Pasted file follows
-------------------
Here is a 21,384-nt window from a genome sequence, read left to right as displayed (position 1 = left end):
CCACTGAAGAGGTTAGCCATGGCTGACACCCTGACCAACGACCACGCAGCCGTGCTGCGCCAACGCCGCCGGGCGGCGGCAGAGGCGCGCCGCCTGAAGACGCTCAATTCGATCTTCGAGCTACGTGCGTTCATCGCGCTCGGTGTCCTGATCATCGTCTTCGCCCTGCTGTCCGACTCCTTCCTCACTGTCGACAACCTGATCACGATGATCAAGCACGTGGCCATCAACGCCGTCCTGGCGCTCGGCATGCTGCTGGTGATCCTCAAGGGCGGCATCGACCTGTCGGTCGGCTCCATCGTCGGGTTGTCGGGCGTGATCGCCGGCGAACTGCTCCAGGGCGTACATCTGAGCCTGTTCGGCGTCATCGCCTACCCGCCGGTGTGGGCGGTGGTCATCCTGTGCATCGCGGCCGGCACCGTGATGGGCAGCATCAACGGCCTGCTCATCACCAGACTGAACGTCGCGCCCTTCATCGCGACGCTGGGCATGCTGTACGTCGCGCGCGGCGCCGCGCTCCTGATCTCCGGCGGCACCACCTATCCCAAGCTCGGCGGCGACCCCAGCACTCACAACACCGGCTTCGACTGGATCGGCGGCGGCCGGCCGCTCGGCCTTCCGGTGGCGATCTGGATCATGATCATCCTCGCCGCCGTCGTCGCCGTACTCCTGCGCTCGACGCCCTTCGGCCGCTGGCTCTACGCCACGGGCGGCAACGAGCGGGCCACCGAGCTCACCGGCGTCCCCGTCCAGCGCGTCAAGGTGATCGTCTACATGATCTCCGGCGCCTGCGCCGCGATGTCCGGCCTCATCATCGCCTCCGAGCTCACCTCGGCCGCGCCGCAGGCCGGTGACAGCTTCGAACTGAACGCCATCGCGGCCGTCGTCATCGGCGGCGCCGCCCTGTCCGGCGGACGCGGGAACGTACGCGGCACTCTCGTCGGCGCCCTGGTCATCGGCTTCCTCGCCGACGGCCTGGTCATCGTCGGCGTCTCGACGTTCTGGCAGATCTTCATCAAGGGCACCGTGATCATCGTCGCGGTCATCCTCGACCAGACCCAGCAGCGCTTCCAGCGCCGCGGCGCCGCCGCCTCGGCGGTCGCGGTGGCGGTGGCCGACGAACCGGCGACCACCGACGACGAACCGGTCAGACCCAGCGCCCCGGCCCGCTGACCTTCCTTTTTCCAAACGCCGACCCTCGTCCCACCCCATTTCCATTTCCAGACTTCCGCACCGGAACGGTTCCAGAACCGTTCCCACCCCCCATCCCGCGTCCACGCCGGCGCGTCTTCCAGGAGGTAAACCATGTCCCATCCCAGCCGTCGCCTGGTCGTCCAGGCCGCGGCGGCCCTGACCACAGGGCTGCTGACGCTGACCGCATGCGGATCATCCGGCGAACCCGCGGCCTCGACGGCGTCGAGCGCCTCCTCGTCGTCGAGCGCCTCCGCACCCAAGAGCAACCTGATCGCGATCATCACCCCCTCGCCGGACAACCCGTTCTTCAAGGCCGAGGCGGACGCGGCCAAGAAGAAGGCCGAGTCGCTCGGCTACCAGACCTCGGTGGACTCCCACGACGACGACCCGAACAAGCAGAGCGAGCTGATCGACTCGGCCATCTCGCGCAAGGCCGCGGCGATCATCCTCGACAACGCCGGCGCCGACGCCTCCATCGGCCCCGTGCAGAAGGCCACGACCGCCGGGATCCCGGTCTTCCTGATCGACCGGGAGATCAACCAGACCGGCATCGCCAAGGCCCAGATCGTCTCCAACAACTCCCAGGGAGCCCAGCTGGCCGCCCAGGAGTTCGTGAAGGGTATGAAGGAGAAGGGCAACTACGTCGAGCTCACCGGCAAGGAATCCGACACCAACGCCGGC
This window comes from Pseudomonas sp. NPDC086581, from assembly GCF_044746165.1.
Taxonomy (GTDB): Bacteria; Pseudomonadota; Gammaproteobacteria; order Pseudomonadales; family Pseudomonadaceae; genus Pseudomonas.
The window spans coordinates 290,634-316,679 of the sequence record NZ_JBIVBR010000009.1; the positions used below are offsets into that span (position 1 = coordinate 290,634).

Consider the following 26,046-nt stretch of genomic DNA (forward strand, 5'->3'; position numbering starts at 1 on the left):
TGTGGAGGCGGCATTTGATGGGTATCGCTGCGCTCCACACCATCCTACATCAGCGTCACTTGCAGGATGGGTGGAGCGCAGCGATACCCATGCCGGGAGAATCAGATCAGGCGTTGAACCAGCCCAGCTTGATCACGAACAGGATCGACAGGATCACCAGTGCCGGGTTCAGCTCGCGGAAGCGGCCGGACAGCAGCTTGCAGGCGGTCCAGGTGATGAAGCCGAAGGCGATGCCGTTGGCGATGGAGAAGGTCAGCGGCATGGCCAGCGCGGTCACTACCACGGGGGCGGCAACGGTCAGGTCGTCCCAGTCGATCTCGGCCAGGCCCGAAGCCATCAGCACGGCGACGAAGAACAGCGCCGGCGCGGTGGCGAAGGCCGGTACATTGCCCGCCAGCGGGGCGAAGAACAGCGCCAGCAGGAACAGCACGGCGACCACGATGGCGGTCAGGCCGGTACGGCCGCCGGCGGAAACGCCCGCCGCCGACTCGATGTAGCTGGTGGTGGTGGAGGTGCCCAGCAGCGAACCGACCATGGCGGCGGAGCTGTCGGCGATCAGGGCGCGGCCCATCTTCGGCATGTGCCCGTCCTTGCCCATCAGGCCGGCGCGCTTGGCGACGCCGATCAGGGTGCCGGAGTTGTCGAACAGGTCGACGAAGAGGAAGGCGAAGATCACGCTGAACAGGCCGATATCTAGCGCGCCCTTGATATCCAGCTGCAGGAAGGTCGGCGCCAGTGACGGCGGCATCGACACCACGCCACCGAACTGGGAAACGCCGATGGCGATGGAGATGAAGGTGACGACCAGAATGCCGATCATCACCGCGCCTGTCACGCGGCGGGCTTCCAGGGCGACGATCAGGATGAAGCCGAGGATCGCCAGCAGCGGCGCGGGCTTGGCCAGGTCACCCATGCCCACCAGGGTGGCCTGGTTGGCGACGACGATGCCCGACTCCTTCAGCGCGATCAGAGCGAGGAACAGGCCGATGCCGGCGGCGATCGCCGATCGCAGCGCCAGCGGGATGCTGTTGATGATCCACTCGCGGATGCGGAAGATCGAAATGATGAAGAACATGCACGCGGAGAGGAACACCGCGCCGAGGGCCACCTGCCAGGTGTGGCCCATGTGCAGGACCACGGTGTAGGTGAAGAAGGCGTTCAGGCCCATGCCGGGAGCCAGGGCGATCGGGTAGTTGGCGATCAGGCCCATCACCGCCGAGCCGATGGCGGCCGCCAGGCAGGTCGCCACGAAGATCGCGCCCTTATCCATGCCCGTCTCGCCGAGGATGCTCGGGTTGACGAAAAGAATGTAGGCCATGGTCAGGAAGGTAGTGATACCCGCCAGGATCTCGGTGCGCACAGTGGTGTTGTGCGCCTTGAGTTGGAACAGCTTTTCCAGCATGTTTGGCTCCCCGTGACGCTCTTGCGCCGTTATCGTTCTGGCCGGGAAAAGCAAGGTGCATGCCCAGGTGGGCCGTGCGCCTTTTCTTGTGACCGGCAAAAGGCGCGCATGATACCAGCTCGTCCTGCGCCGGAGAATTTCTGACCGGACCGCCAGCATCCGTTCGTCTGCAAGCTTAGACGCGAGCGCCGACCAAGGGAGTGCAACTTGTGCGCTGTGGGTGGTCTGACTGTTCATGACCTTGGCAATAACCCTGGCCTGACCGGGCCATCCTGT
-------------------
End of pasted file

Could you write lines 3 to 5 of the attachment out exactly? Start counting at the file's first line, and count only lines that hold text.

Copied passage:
This window comes from Pseudomonas sp. NPDC086581, from assembly GCF_044746165.1.
Taxonomy (GTDB): Bacteria; Pseudomonadota; Gammaproteobacteria; order Pseudomonadales; family Pseudomonadaceae; genus Pseudomonas.
The window spans coordinates 290,634-316,679 of the sequence record NZ_JBIVBR010000009.1; the positions used below are offsets into that span (position 1 = coordinate 290,634).